The safety and tolerability of valproate in pediatric patients were shown to be comparable to those in adults (8.4).

Hepatotoxicity; evaluate high risk populations and monitor serum liver tests (5.1)

Birth defects and decreased IQ following in utero exposure; only use to treat pregnant women with epilepsy or bipolar disorder if other medications are unacceptable; should not be administered to a woman of childbearing potential unless essential (5.2, 5.3, 5.4)

Pancreatitis; Depakote should ordinarily be discontinued (5.5)

Suicidal behavior or ideation; Antiepileptic drugs, including Depakote, increase the risk of suicidal thoughts or behavior (5.7)

Thrombocytopenia; monitor platelet counts and coagulation tests (5.8)

Hyperammonemia and hyperammonemic encephalopathy; measure ammonia level if unexplained lethargy and vomiting or changes in mental status, and also with concomitant topiramate use; consider discontinuation of valproate therapy (5.6, 5.9, 5.10)

Hypothermia; Hypothermia has been reported during valproate therapy with or without associated hyperammonemia. This adverse reaction can also occur in patients using concomitant topiramate (5.11)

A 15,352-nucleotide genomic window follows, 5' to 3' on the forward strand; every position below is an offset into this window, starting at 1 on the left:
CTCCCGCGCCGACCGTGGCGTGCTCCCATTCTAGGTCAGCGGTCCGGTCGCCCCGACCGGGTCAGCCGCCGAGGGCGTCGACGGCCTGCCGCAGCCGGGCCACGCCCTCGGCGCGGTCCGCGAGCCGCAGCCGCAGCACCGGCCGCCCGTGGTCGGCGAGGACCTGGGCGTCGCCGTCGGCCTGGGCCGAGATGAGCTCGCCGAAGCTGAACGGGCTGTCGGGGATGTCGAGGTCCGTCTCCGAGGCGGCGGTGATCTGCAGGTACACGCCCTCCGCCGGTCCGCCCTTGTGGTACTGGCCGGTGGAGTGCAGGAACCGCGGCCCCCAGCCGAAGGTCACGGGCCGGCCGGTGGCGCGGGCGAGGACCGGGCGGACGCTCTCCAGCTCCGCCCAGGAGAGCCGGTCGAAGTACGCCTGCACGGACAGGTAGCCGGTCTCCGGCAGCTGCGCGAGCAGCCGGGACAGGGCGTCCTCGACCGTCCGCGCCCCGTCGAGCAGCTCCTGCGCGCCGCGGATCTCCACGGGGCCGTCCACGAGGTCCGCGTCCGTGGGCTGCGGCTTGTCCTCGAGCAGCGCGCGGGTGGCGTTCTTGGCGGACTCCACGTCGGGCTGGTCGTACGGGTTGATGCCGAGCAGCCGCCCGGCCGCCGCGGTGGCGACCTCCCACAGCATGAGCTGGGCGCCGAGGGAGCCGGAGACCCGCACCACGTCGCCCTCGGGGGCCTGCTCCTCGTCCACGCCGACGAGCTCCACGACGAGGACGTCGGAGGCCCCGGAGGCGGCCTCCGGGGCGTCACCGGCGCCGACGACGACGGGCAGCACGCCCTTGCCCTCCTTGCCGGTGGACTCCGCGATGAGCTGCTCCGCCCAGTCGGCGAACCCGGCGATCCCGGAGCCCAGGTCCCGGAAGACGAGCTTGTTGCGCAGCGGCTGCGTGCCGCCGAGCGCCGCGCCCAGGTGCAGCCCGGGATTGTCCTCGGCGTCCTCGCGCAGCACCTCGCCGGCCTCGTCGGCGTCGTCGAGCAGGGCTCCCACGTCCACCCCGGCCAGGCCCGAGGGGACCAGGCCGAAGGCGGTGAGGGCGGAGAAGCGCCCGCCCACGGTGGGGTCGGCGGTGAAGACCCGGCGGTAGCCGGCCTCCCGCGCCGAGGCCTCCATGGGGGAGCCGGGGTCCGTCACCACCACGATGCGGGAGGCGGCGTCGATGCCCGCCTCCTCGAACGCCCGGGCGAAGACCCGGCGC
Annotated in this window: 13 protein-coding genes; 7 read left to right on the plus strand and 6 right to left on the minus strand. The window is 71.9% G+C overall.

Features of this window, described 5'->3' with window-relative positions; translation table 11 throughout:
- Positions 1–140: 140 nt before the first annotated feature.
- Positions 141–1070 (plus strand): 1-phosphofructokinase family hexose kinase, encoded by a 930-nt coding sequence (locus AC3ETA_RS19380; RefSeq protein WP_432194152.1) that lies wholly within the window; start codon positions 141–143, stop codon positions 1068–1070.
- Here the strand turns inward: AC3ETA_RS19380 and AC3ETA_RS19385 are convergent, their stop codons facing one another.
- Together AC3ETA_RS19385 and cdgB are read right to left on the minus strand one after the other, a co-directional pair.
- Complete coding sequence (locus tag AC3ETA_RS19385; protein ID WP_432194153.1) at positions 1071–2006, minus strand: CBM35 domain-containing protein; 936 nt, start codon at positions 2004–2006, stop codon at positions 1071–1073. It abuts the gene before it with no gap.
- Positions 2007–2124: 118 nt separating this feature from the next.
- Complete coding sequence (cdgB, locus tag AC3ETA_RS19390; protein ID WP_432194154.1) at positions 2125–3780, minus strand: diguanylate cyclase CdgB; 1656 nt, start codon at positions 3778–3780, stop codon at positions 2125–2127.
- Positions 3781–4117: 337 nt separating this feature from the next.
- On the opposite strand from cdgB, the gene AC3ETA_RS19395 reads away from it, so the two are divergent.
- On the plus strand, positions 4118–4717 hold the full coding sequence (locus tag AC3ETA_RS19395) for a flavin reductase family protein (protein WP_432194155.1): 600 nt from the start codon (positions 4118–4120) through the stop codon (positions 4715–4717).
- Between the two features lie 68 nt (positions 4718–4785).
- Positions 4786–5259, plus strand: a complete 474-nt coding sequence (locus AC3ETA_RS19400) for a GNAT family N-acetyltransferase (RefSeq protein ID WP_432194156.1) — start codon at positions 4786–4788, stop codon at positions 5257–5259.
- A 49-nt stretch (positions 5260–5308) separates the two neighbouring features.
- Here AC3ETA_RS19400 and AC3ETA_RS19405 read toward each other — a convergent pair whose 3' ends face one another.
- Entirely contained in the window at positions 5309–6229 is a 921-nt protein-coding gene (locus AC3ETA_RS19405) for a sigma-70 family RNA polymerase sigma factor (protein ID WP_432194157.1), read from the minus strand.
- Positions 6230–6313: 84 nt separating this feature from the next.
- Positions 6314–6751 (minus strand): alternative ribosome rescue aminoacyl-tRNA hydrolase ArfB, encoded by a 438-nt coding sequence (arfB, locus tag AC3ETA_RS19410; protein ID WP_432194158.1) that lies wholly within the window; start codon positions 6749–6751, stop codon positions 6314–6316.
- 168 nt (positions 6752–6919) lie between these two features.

Multi-organ hypersensitivity reaction; discontinue Depakote (5.12)

Somnolence in the elderly can occur. Depakote dosage should be increased slowly and with regular monitoring for fluid and nutritional intake (5.14)

Hepatic enzyme-inducing drugs (e.g., phenytoin, carbamazepine, primidone, phenobarbital, rifampin) can increase valproate clearance, while enzyme inhibitors (e.g., felbamate) can decrease valproate clearance. Therefore increased monitoring of valproate and concomitant drug concentrations and dose adjustment is indicated whenever enzyme- inducing or inhibiting drugs are introduced or withdrawn (7.1)

Aspirin, carbapenem antibiotics: Monitoring of valproate concentrations are recommended (7.1)

Co-administration of valproate can affect the pharmacokinetics of other drugs (e.g. diazepam, ethosuximide, lamotrigine, phenytoin) by inhibiting their metabolism or protein binding displacement (7.2)